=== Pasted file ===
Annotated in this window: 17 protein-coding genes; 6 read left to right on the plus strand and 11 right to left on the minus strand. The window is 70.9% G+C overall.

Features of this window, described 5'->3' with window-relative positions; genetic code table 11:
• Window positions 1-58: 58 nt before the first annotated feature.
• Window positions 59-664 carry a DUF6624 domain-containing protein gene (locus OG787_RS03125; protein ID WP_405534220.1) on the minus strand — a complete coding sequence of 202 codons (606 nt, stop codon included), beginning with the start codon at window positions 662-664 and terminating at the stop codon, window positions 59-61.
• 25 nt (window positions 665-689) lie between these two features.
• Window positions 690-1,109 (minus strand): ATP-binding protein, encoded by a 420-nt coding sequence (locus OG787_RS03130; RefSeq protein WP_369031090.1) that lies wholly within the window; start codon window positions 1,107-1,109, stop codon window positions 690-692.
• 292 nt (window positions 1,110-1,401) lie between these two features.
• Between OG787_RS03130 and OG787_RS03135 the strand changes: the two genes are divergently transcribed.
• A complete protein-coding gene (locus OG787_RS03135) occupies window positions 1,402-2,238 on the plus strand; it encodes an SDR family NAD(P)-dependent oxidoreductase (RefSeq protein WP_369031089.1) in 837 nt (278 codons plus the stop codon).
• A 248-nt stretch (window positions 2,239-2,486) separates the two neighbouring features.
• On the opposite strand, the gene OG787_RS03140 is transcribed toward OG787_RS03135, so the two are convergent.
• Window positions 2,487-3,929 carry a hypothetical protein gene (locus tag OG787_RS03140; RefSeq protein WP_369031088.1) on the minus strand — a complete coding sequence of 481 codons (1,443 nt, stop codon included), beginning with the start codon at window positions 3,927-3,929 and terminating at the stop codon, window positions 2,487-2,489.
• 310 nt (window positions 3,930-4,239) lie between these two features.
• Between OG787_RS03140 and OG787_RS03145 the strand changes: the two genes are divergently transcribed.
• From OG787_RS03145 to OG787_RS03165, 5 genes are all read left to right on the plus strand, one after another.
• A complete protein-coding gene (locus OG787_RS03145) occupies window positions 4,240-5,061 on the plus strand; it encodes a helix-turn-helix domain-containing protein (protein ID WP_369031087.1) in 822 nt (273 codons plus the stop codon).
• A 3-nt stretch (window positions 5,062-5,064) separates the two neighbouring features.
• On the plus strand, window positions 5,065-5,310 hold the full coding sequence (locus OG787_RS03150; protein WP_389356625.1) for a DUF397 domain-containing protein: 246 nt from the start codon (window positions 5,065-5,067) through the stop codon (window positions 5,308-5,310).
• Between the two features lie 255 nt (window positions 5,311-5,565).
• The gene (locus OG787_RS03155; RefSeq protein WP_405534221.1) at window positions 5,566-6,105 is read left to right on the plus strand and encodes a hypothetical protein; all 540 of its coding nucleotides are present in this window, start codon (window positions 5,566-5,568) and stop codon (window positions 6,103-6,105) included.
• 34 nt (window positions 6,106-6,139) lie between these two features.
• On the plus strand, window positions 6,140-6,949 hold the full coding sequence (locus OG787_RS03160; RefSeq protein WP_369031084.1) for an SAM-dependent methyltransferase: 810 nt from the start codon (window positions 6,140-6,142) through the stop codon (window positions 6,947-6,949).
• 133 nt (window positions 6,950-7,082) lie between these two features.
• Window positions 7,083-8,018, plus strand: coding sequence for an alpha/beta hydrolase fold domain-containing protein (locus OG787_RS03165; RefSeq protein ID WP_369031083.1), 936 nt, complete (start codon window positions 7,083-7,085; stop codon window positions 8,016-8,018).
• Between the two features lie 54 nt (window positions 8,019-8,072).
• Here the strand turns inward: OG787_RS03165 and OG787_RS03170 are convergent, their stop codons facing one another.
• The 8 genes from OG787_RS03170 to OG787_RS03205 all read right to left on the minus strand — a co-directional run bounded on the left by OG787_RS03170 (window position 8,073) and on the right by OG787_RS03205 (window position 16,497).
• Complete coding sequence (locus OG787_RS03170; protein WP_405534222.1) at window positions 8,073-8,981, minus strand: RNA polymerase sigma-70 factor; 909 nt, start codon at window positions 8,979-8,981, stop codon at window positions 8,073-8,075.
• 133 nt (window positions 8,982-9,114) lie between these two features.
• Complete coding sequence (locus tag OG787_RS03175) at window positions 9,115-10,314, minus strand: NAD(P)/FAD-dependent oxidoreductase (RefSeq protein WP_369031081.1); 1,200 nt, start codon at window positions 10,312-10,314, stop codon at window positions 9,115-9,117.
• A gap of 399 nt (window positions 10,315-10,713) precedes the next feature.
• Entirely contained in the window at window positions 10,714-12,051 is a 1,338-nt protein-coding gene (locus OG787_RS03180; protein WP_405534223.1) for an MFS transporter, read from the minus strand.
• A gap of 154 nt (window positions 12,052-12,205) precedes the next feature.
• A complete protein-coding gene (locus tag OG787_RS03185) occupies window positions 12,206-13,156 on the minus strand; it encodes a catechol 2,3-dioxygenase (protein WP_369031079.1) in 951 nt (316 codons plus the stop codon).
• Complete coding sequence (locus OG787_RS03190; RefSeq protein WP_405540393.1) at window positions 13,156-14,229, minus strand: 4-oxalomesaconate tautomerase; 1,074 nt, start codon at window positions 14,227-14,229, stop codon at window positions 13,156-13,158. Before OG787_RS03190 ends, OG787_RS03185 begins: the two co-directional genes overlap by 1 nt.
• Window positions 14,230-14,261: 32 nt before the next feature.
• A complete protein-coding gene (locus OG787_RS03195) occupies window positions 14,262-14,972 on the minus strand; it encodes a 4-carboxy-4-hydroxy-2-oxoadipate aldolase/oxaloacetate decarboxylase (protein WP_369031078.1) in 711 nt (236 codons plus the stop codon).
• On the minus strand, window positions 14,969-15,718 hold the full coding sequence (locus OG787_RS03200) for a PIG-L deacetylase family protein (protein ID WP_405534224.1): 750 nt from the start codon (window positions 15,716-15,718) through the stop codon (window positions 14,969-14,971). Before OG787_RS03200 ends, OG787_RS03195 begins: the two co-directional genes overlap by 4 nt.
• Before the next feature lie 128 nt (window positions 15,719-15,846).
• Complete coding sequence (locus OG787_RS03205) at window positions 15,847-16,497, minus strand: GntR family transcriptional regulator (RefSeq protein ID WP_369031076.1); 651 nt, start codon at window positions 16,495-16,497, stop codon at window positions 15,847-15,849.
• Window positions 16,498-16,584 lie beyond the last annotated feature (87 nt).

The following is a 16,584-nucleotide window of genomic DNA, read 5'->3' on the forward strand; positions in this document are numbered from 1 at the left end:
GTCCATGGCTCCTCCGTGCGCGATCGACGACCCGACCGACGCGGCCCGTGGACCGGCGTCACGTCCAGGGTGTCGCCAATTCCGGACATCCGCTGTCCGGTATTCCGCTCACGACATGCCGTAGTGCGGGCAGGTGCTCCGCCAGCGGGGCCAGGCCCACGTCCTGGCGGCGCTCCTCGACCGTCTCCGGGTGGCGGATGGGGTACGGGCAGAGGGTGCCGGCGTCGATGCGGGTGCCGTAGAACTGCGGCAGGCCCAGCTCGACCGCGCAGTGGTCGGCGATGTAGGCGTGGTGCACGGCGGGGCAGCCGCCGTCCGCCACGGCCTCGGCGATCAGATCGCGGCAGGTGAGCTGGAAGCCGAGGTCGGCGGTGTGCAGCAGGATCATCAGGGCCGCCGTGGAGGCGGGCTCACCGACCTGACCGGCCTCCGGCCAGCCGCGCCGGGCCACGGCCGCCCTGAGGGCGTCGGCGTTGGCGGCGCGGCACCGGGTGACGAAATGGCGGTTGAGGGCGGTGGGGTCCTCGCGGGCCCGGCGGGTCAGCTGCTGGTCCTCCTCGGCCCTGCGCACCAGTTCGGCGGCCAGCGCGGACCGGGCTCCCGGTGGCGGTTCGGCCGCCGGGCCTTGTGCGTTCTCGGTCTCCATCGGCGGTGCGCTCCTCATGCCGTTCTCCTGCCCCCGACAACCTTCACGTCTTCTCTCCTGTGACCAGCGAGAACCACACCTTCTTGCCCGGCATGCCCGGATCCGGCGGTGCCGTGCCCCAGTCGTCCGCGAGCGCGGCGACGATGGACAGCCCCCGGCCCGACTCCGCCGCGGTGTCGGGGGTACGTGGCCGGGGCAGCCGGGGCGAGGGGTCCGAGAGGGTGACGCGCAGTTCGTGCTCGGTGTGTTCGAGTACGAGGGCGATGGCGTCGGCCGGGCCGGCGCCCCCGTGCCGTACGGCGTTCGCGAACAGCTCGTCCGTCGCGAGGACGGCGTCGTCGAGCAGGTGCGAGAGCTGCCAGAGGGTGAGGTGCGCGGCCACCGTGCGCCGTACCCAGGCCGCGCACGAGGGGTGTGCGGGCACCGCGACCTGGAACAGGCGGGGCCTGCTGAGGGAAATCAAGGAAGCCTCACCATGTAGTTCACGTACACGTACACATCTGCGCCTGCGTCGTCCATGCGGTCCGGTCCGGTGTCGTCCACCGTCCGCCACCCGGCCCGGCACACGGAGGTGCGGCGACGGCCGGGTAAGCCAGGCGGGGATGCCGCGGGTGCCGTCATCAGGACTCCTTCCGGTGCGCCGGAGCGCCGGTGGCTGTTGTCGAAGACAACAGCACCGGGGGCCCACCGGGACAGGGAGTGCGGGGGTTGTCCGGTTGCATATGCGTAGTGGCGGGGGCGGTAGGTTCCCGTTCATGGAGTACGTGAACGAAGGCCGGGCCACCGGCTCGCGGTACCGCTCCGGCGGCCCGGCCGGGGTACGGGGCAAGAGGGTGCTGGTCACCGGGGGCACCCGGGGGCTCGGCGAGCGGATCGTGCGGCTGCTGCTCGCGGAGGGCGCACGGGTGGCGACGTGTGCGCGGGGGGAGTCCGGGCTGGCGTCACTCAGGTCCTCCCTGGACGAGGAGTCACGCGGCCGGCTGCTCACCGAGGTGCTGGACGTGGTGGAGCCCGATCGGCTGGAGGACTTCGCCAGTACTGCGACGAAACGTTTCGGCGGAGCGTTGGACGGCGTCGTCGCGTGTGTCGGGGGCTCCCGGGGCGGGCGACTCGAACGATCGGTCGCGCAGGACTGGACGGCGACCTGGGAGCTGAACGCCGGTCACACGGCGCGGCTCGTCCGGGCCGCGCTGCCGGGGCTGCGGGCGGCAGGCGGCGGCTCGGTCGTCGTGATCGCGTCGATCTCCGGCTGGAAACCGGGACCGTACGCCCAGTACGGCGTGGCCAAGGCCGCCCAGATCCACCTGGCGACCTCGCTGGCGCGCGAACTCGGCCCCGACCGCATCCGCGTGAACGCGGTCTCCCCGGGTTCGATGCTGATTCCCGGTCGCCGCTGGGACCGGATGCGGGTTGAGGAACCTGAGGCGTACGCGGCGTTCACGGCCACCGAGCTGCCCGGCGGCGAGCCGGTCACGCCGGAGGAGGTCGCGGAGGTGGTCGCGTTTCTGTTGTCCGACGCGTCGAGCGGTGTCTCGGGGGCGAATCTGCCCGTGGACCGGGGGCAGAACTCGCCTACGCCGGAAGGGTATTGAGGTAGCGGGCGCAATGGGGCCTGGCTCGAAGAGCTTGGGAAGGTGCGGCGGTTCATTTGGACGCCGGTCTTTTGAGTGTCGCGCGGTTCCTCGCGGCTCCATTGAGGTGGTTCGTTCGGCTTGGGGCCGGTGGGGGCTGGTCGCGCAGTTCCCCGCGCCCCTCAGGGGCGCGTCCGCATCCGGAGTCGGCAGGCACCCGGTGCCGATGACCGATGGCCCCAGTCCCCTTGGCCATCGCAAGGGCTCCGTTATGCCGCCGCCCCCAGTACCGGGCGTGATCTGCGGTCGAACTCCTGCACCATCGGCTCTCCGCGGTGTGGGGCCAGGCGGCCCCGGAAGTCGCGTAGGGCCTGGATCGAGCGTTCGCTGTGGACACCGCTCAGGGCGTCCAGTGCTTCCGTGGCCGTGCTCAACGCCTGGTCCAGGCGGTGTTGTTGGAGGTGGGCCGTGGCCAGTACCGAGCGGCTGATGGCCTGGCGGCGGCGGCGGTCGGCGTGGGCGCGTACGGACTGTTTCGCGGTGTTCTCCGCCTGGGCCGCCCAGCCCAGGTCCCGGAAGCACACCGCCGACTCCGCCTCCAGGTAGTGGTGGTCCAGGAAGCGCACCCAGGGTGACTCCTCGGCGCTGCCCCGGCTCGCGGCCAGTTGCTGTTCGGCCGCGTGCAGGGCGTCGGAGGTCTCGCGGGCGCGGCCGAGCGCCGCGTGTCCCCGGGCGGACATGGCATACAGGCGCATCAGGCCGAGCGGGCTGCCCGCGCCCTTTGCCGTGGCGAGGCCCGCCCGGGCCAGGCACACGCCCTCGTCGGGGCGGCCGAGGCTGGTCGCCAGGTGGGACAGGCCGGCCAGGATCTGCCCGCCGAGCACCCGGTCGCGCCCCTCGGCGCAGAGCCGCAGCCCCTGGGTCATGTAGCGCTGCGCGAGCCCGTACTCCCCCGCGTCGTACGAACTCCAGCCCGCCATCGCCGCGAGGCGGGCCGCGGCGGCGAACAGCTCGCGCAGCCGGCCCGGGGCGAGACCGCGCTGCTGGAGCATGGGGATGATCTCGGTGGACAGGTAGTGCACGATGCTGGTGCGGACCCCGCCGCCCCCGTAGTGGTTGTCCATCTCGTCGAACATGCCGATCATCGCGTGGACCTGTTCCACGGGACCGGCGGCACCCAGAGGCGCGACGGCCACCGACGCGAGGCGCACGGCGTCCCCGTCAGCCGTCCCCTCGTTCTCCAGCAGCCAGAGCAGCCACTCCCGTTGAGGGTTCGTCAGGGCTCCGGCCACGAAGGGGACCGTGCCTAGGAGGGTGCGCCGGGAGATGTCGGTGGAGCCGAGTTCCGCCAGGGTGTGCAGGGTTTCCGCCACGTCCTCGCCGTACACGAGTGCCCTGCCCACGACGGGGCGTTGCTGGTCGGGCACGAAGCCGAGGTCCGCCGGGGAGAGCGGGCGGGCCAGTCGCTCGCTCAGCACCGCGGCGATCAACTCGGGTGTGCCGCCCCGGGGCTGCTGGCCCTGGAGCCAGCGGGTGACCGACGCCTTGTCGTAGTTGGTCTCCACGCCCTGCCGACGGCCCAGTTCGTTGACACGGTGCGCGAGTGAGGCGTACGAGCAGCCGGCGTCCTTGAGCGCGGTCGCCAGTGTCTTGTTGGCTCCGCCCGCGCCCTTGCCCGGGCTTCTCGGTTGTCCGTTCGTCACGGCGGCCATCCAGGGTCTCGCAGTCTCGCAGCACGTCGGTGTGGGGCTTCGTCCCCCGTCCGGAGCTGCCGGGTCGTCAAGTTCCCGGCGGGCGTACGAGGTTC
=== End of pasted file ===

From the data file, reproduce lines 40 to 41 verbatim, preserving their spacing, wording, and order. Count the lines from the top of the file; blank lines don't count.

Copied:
• Complete coding sequence (locus OG787_RS03205) at window positions 15,847-16,497, minus strand: GntR family transcriptional regulator (RefSeq protein ID WP_369031076.1); 651 nt, start codon at window positions 16,495-16,497, stop codon at window positions 15,847-15,849.
• Window positions 16,498-16,584 lie beyond the last annotated feature (87 nt).